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European smelter hits mean another year of zinc shortfall

LONDON: The global refined zinc market is expected to register a supply shortfall of 292,000 tonnes this year, according to the International Lead and Zinc Study Group (ILZSG).

It will be the second consecutive year of deficit after global production fell short of demand to the tune of 193,000 tonnes in 2021.

The Group’s latest twice-yearly analysis of the statistical landscape marks a major reassessment of zinc market dynamics. In October last year it forecast a cumulative surplus of 261,000 tonnes over 2021 and 2022.

Such are the perils of trying to capture a snapshot in time of zinc’s fast-moving fundamentals.

The big change in the intervening six months has been the powering-down of European smelters in the face of historically high power prices made worse by the war in Ukraine.

Europe accounts for around 15% of global zinc refining capacity, meaning it is now acting as a major drag on global run-rates.

Such a significant smelter bottleneck is unusual in the zinc market, which has historically priced around mine production not refining cycles.

Both mined zinc production and usage enjoyed a strong post-COVID recovery last year, rising by 4.1% and 5.7% respectively, according to ILZSG.

Refined metal production, however, didn’t, global output rising by an anaemic 0.4% relative to 2020.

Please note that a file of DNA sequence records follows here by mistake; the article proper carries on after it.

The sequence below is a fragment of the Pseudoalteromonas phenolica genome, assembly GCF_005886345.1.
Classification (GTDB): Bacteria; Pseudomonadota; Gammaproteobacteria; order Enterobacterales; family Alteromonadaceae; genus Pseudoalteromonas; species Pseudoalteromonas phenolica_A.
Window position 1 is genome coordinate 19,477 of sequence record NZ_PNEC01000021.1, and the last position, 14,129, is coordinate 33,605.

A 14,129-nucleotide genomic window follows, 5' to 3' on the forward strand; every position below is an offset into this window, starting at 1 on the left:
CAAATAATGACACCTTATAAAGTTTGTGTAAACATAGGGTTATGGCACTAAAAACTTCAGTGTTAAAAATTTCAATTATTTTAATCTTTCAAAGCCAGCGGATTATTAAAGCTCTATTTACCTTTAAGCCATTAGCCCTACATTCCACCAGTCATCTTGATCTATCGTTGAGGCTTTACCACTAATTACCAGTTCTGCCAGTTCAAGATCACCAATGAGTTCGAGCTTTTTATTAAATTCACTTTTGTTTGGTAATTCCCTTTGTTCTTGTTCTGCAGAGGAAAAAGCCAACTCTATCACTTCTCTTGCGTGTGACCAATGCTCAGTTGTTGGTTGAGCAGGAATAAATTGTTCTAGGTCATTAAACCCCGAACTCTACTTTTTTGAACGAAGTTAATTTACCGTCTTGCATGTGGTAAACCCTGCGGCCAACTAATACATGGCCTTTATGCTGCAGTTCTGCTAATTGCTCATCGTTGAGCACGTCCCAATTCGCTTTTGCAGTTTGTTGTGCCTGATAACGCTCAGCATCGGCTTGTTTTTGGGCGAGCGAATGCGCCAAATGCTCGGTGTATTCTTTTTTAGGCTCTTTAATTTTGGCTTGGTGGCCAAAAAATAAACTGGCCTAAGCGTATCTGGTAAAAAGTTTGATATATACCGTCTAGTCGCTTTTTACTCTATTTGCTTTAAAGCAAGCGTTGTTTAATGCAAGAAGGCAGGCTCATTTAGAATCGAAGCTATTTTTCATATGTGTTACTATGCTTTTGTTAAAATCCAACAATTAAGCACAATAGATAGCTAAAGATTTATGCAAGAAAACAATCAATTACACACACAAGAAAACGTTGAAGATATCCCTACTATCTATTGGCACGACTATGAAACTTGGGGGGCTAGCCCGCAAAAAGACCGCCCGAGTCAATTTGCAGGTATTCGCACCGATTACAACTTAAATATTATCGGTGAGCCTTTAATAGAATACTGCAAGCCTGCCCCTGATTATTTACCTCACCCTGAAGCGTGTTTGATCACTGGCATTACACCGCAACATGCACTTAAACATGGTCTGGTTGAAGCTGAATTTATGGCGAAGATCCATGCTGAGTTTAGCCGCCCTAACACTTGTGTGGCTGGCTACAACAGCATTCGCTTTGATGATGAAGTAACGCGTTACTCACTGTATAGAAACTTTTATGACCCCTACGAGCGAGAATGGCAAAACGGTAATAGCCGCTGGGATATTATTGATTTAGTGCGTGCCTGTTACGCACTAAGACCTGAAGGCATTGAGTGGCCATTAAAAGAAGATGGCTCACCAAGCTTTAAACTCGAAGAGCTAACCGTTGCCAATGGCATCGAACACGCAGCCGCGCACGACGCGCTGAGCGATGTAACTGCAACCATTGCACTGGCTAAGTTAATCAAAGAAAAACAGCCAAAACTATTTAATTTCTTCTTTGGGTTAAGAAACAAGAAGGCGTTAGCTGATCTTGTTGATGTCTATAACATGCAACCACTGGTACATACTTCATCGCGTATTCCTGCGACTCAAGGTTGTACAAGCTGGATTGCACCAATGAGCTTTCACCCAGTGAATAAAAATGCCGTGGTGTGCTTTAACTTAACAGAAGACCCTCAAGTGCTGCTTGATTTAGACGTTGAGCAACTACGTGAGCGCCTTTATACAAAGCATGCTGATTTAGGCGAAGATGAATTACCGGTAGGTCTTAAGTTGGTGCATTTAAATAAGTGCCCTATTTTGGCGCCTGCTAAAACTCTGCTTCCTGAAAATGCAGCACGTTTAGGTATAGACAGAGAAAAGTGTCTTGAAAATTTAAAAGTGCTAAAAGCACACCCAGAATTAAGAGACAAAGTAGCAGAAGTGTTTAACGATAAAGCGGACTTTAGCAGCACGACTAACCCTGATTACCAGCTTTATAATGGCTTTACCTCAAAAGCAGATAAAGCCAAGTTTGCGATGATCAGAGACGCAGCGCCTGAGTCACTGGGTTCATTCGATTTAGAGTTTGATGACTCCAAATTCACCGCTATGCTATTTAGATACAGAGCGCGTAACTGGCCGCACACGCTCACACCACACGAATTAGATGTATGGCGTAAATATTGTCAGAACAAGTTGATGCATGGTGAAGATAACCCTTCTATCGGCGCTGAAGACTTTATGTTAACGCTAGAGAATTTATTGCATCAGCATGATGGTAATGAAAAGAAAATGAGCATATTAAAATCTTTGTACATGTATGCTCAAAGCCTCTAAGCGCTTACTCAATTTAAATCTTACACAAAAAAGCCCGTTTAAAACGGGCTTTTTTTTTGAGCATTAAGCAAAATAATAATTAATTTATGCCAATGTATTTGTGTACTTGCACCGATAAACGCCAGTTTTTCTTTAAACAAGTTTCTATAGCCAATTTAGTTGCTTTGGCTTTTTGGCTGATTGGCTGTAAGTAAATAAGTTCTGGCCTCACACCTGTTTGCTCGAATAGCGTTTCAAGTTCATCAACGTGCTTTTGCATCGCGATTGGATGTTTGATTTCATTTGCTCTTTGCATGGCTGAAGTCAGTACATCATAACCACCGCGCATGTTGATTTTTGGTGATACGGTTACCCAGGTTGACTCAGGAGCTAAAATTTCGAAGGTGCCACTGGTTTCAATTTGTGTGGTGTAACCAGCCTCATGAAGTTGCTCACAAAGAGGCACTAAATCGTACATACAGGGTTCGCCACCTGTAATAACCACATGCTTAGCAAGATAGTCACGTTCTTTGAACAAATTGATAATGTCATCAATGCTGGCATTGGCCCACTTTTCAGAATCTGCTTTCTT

Power constraints in China were followed by much bigger problems in Europe, where energy costs were soaring even before Russia began its “special military operation” in Ukraine.

Glencore idled its Portovesme plant in Italy and both it and Nyrstar have been running other European smelters below capacity during peak power pricing periods.

Analysts at Citi estimate that 660,000 tonnes of annual smelter capacity is being restricted to some extent. (“Global Commodities”, April 29, 2022).

Hopes that power prices would fall with the advent of warmer weather have been dashed by the escalating energy stand-off between Europe and Russia.

ILZSG is forecasting another year of highly modest global refined production growth of just 0.9%, not enough to match anticipated demand growth of 1.6%.

With Europe’s smelters struggling and the Flin Flon smelter in Canada coming to the end of its life, global output will be driven by Chinese smelters this year.

China is expected to produce 2.5% more refined zinc this year after 1.0% growth in 2021, when many operators curtailed operations during a rolling power crunch.

That forecast comes with an important COVID-19 caveat given China’s current round of lockdowns is causing all sorts of logistical problems for zinc smelters with national output actually falling by 1.0% year-on-year in the first four months of 2022.

MINE BOOM World mine production of zinc is currently going through a boom phase with 2022 expected by ILZSG to be another year of robust 3.9% growth.

Most of that extra production will come from outside China, where mine production growth is expected to accelerate from last year’s 1.9% but only to 2.3%.

The shift to surplus in the zinc concentrates market was captured by this year’s benchmark smelter treatment charges, which rose to $230 per tonne from $159 per tonne in 2021.

Lower smelter production in Europe has added to that surplus and China’s smelters were charging as much as $300 per tonne to process concentrates into metal in late April, according to Fastmarkets.

European smelter hits mean another year of zinc shortfall

Source: Brecorder

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